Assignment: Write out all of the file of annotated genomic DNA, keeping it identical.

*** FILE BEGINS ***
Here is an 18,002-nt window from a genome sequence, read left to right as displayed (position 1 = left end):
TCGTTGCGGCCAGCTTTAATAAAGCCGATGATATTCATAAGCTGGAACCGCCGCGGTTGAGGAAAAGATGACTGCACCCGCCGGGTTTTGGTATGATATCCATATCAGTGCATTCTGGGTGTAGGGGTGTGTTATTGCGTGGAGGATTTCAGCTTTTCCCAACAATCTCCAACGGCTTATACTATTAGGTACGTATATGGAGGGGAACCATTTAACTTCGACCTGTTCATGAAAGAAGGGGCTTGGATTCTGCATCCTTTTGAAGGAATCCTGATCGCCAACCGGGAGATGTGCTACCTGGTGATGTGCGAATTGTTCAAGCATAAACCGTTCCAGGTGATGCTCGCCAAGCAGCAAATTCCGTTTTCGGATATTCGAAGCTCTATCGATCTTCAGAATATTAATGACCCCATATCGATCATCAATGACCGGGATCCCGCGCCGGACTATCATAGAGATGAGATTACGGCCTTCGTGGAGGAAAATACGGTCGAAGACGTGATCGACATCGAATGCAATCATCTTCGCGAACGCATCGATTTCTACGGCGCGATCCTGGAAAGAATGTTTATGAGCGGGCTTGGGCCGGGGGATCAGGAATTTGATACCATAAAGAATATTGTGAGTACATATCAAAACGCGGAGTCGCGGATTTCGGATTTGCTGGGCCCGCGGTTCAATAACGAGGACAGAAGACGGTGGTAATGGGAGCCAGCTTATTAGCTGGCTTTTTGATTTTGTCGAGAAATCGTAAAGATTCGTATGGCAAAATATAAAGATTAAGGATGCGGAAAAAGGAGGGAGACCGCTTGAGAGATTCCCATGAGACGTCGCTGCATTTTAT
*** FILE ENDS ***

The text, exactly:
Here is an 18,002-nt window from a genome sequence, read left to right as displayed (position 1 = left end):
TCGTTGCGGCCAGCTTTAATAAAGCCGATGATATTCATAAGCTGGAACCGCCGCGGTTGAGGAAAAGATGACTGCACCCGCCGGGTTTTGGTATGATATCCATATCAGTGCATTCTGGGTGTAGGGGTGTGTTATTGCGTGGAGGATTTCAGCTTTTCCCAACAATCTCCAACGGCTTATACTATTAGGTACGTATATGGAGGGGAACCATTTAACTTCGACCTGTTCATGAAAGAAGGGGCTTGGATTCTGCATCCTTTTGAAGGAATCCTGATCGCCAACCGGGAGATGTGCTACCTGGTGATGTGCGAATTGTTCAAGCATAAACCGTTCCAGGTGATGCTCGCCAAGCAGCAAATTCCGTTTTCGGATATTCGAAGCTCTATCGATCTTCAGAATATTAATGACCCCATATCGATCATCAATGACCGGGATCCCGCGCCGGACTATCATAGAGATGAGATTACGGCCTTCGTGGAGGAAAATACGGTCGAAGACGTGATCGACATCGAATGCAATCATCTTCGCGAACGCATCGATTTCTACGGCGCGATCCTGGAAAGAATGTTTATGAGCGGGCTTGGGCCGGGGGATCAGGAATTTGATACCATAAAGAATATTGTGAGTACATATCAAAACGCGGAGTCGCGGATTTCGGATTTGCTGGGCCCGCGGTTCAATAACGAGGACAGAAGACGGTGGTAATGGGAGCCAGCTTATTAGCTGGCTTTTTGATTTTGTCGAGAAATCGTAAAGATTCGTATGGCAAAATATAAAGATTAAGGATGCGGAAAAAGGAGGGAGACCGCTTGAGAGATTCCCATGAGACGTCGCTGCATTTTAT